Box found during the investigations

This box, inlaid with aircraft-grade aluminum, was among a number of such craft items given to a Coast Guard PBY-5 "Catalina" copilot by Gardner Island villagers in late '44. They told him that the metal had come from a crashed plane that was on the island when they arrived in 1940.

After learning about the skeleton, TIGHAR asked forensic anthropologist Dr. Karen Burns to compare Hoodless's measurements made in 1940 to a modern database. The report came back: in all probability the bones were from a European woman. If we could find the bones, DNA could tell to a high degree of certainty whether they were Earhart's. That's where Roger and I come in, interested in this unsolved mystery because of our mutual love of aviation. We both grew up with a fascination with airplanes. My father was a pilot in the navy, and I'd built many models. Although our careers are ground-bound, we both fly radio-controlled airplanes as a hobby. Roger's eyes glowed as he told me about the days he spent with his own son out at the flying field.

Roger's police work had trained him to be observant, to take excellent notes, and to follow leads as far as he could. My doctoral work in theological epistemology, how we know what we know about God, was not as useful as Roger's police skills, but my interest in the historical roots of Christianity does dovetail in a sense with TIGHAR's work. Revelation and salvation take place through historical events, so in making the claim that we know how much God has loved us in the life, death, and resurrection of Jesus, we are claiming certainty about some historical truths. This interest in historical truth and my love of aviation had combined and led me to Fiji on this "mission."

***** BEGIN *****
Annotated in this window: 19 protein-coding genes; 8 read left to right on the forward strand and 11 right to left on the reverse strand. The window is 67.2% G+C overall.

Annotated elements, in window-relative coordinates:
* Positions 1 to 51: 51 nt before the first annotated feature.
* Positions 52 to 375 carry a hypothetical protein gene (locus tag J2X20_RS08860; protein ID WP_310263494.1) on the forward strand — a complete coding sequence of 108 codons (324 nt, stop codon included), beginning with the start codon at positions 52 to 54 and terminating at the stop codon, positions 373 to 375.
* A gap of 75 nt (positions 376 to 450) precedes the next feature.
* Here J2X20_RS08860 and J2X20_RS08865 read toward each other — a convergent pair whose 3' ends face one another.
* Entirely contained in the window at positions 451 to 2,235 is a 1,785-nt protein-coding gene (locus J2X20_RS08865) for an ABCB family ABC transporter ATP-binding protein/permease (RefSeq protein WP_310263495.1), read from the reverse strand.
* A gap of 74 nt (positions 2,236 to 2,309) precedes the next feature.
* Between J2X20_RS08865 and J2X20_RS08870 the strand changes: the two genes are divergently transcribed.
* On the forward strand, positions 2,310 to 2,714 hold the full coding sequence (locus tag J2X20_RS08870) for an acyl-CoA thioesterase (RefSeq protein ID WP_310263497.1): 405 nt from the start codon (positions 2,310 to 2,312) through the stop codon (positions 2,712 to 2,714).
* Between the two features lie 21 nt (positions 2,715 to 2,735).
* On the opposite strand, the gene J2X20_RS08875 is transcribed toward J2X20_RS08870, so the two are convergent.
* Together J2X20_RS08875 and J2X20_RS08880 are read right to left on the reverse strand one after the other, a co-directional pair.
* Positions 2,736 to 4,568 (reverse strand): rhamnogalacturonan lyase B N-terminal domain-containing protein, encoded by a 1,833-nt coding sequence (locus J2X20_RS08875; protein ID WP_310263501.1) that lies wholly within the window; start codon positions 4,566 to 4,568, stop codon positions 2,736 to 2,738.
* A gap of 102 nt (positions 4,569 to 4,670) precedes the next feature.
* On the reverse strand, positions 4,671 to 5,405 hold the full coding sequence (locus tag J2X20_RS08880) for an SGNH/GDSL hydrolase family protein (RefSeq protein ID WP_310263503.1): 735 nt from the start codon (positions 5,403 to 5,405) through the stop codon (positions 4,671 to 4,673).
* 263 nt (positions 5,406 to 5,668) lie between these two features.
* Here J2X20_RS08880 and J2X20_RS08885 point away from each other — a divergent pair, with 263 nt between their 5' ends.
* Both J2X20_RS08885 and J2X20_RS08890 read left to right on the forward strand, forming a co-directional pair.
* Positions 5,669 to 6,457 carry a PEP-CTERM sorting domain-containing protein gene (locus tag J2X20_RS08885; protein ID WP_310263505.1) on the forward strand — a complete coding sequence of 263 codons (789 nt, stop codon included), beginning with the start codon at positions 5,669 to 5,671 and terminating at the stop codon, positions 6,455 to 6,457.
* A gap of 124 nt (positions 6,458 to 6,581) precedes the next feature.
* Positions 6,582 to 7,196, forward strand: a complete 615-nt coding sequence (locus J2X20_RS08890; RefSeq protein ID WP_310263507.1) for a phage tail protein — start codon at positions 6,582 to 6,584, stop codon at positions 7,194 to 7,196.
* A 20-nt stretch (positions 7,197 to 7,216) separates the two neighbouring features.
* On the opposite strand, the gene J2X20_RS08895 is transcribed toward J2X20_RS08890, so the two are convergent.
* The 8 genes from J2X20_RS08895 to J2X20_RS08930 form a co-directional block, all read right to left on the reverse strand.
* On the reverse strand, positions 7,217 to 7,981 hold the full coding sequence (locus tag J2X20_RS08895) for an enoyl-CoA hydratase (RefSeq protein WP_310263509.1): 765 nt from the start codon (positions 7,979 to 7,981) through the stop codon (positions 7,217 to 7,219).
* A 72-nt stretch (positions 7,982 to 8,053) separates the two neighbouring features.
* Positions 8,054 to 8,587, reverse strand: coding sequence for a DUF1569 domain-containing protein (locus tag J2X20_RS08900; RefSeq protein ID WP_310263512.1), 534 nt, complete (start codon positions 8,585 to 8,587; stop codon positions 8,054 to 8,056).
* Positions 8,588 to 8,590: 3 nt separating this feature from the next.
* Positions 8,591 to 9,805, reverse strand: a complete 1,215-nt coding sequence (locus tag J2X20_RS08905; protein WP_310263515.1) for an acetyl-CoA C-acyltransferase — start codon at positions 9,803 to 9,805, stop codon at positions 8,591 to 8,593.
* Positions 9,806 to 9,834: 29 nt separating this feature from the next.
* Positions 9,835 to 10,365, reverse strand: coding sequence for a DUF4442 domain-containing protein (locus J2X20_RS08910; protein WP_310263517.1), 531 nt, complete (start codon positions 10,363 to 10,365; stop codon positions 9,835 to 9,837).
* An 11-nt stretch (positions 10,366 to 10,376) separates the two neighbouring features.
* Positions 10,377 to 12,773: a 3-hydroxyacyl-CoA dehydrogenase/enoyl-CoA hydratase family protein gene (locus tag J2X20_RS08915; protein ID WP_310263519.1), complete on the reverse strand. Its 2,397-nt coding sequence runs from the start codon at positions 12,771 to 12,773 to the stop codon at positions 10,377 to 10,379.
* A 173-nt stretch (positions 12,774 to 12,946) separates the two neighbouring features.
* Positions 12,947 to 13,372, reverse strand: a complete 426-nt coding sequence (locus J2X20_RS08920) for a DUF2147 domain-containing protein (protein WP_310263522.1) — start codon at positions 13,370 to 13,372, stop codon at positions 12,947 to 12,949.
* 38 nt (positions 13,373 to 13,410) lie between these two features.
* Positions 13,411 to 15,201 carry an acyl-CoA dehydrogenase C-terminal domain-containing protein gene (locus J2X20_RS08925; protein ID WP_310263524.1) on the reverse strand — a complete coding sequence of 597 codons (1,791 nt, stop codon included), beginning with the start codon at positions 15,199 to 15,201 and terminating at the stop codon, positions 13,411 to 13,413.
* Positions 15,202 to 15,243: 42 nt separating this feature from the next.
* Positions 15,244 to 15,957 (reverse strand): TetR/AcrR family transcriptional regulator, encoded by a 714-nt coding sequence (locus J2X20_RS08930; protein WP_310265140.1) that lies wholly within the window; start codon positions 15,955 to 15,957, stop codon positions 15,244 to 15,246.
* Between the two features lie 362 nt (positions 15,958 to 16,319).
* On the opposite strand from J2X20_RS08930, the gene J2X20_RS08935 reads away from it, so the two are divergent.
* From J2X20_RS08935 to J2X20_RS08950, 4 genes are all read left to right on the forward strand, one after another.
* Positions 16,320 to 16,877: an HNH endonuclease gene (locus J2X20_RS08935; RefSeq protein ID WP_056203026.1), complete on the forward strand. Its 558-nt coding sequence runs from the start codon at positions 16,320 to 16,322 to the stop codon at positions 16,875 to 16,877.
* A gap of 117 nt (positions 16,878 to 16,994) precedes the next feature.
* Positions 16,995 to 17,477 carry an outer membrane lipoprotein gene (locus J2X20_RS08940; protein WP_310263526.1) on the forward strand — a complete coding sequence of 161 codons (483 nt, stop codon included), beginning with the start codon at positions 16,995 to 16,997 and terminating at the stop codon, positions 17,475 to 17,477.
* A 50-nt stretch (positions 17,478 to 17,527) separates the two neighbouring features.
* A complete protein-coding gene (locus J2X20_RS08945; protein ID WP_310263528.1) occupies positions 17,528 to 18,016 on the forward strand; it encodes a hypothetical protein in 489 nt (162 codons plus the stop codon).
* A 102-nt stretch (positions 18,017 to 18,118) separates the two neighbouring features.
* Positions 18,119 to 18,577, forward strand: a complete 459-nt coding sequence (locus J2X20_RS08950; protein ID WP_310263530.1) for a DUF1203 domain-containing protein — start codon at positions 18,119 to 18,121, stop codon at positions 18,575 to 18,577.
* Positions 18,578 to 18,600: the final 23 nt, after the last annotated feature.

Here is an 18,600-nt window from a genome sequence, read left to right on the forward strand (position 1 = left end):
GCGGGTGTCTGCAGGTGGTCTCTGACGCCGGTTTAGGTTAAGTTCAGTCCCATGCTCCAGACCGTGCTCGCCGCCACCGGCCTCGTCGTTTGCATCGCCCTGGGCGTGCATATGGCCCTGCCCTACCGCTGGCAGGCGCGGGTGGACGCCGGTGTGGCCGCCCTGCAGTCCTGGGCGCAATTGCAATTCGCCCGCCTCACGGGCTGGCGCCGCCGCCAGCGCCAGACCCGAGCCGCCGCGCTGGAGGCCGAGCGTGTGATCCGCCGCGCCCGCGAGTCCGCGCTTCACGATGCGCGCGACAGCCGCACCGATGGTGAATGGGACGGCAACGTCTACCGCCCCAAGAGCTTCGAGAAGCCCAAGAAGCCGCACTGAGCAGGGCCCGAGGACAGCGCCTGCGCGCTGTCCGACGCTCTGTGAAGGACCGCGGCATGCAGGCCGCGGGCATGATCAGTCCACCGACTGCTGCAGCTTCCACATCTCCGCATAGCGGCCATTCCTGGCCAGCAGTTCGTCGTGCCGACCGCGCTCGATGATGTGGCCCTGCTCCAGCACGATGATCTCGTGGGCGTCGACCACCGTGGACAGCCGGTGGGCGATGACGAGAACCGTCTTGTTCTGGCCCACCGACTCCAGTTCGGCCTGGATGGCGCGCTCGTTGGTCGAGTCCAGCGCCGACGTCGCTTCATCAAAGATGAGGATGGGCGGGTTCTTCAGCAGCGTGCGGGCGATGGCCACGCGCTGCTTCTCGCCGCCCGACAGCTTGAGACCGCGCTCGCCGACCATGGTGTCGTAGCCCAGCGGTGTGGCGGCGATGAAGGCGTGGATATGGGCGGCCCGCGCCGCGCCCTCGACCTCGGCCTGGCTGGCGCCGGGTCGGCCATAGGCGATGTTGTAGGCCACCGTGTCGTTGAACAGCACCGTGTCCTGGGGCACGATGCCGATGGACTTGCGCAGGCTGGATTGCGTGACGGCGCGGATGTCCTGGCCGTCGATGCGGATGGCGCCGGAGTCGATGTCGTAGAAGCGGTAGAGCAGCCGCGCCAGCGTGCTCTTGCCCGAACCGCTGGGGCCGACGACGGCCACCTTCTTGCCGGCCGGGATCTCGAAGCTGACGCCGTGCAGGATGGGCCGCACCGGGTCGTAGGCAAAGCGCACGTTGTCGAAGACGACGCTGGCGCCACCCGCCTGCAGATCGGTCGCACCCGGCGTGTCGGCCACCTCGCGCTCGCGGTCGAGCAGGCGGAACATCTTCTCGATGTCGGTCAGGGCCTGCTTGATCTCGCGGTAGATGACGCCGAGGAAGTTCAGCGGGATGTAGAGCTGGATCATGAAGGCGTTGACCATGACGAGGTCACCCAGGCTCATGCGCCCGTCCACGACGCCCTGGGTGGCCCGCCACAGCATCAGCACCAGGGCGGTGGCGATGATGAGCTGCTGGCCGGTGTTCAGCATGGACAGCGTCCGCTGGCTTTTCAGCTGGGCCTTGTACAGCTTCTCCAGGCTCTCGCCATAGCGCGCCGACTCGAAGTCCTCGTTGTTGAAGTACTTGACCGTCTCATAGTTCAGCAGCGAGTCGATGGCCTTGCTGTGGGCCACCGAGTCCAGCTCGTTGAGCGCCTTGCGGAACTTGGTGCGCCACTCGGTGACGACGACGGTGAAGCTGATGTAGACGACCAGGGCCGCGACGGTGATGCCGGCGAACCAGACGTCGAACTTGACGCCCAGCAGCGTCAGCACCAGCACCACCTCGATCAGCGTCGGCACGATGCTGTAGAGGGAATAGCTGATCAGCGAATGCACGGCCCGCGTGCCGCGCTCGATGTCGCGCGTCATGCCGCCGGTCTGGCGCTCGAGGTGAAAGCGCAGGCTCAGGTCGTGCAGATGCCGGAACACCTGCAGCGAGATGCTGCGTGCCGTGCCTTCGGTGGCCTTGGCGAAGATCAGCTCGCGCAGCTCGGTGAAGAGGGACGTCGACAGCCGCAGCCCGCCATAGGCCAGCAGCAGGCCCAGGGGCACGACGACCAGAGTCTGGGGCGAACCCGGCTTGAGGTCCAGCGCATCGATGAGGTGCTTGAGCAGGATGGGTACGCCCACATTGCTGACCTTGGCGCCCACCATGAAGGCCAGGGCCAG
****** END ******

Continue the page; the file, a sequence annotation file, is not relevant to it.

A crazy quest

"You guys are nutty," Ron Gatty told us. "It's pretty useless to try to figure out what happened. But whenever I call someone eccentric, my friends say 'Look who's talking!' " Gatty is the son of Harold Gatty, "The Prince of Navigators," an Australian who taught celestial navigation to Charles Lindbergh and Jimmy Doolittle and did the navigation for Wiley Post on their eight-day flight around the world.

"My father wasn't surprised that they got lost. Finding such a small island was horrendously difficult," Ron told us. He had met Earhart and Noonan when he was a boy. "She was thoroughly feminine—she had a sweet smile—charming and open. Noonan was warm and funny. Some people have said he was a drunk, but he didn't drink more than anyone else in those days. I'm sure he did the best he could with the instruments he had available."

Many people agreed with Gatty's assessment that our quest was nutty. As we investigated the Fiji School of Medicine, the University of the South Pacific, and the burial and cremation records for all of the local cemeteries and interrogated the few survivors from the colonial period, we found that being eccentric was part of the culture. An ex-cop and a Jesuit added two new threads to the rich tapestry woven by the multitudes of oddballs who had sojourned in the South Pacific.